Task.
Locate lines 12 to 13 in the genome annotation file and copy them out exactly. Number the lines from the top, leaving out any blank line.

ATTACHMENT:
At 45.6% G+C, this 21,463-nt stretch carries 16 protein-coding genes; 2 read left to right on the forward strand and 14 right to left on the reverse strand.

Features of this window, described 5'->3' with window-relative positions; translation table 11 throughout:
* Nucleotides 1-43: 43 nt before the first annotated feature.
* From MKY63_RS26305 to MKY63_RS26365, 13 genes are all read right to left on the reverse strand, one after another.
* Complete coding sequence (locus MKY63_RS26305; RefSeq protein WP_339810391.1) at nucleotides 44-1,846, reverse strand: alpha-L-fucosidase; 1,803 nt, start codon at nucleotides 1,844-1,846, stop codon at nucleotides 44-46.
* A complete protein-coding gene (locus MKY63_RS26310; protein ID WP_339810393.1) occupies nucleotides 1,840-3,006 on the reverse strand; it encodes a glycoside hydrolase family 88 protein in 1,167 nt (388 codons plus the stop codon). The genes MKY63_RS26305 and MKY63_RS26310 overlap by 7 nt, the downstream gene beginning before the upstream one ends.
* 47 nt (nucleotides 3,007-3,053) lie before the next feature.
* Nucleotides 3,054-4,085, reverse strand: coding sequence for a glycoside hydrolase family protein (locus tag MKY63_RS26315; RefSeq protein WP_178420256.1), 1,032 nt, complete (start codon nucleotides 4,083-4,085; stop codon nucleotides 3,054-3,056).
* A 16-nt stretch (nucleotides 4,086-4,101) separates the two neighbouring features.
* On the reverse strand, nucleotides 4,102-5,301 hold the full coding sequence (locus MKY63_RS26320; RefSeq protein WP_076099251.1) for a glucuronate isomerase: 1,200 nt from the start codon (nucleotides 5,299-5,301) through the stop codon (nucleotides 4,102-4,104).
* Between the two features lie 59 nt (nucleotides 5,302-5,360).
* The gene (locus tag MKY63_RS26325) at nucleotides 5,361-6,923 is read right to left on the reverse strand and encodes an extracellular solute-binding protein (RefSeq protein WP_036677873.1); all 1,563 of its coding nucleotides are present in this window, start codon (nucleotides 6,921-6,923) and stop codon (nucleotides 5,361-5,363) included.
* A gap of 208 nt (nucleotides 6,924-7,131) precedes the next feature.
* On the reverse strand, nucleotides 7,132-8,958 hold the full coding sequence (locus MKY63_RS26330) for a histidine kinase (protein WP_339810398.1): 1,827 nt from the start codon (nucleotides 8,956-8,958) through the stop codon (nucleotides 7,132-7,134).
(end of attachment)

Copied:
* The gene (locus tag MKY63_RS26325) at nucleotides 5,361-6,923 is read right to left on the reverse strand and encodes an extracellular solute-binding protein (RefSeq protein WP_036677873.1); all 1,563 of its coding nucleotides are present in this window, start codon (nucleotides 6,921-6,923) and stop codon (nucleotides 5,361-5,363) included.
* A gap of 208 nt (nucleotides 6,924-7,131) precedes the next feature.